You've heard it all before (probably from this very website): Having an active and engaged online presence is a surefire way to boost the image of your business - and generate new leads via inbound marketing.
But here's the thing. In today's digital landscape, what it means to be "active" is a little different than ever before. Social media platforms, for instance, have changed and adapted with the times, and users are more sophisticated than ever before.
But still, we're willing to bet you're at least keeping up with the basics. You know you're supposed to create original content, post on Facebook, tweet, and maintain a super awesome website that keeps bringing customers back for more.
But all of that - the creation and sharing of content - is just one piece of the puzzle.
Your social media voice has been active - but how much have you really been listening?
What is Social Listening?
Social listening, also known as "social prospecting," can be thought of as the process of tracking specific phrases, brands, or words across conversations on social media platforms, in order to find potential clients.
Let's go into a little more depth about how - and, most importantly, why - this works.
First, let's consider the two-step processes that plenty of brands use on Facebook, Twitter, or any other social platform right now:
Step 1.) You post, tweet, or otherwise send out your content to your followers, your prospective clients
Step 2.) Prospective clients like what they see, and reach out to you, by clicking through to your website or completing a social call to action
This process isn't bad, certainly. In fact, we know that it is actually incredibly productive to make your presence known online in this way. Sharing your content is a great way to bolster your social followers, encourage retention, and help generate backlinks, which will in turn help out with your SEO efforts.
But maybe we should also take a look at social media in a different way. Because, the thing is, you could be getting even more out of your existing social media profiles with just a slight shift in your focus. The key? Think about social media from a users' perspective first; put people at the center of the equation, rather than your own brand.
Here's what that looks like:
Step 1.) Potential clients post, tweet, and openly pose questions that need to be answered, or problems that have solutions, which you can help with
Step 2.) You read these posts, reach out to the potential clients, and answer the client's social media queries, guiding them toward your conversion funnel
Looking for examples, our team often thinks back to a story told by Gary Vaynerchuk. The internationally recognized business guru spoke to real estate agents a few years back who were complaining about Twitter being a waste of time. You can probably guess a few of the complaints off the top of your head: That the agents weren't generating interest on social media, or how difficult it was to "cut through the noise" on the crowded social platform.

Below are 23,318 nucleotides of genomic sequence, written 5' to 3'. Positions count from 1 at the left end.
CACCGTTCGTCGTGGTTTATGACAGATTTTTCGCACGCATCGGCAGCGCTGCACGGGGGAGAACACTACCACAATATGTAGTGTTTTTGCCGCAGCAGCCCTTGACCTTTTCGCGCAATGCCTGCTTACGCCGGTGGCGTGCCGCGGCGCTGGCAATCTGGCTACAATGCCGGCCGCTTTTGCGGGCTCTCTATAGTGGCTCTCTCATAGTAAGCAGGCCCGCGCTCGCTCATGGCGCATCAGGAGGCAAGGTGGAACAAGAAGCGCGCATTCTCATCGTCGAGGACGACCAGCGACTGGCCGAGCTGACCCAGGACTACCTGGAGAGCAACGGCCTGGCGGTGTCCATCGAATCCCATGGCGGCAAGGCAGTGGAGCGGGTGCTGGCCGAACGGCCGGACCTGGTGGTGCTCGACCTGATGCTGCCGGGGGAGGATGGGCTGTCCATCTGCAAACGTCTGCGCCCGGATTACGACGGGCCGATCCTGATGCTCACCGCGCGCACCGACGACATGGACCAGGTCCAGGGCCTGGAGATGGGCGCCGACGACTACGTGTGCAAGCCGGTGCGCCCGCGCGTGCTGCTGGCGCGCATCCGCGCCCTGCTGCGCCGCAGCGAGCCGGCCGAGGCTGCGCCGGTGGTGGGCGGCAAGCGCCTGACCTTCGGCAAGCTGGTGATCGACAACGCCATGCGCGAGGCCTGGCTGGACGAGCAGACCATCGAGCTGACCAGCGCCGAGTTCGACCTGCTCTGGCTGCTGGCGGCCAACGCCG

Vaynerchuk countered with a bold statement that has become somewhat of a Geek Chicago mantra:
"Twitter should be about listening and not talking."
Vaynerchuk states that he sat down for 15 minutes and was able to find 13 tweets that real estate agents should be engaging with. Yep. How's that for a new social media equation? 15 minutes of Twitter searches = 13 potential clients.
Was it difficult for him to find these tweets? Nope. He just searched simple terms like "looking for an apartment" and "house hunting," and voila! Tweets that a real estate agent could easily respond to, connected to real people whom they could confidently offer their services to. All warm leads - that is, consumers already actively seeking out help but unsure of where to go to get it.
A little searching and scanning with keywords related to your field can easily yield a handful of customers who could benefit from your expertise and services. This works across multiple social platforms, and we'll break down the different approaches you can take on each network in a second.
Getting Started With Keywords
Before that, there are some fundamentals to consider - including the way you find and make contact with these interested parties. The first step is to begin to more actively consider your mentions and notifications to see who is actually tagging you in posts; these people are trying to reach you for a reason - either to solicit your help, or to address a concern with your product or service.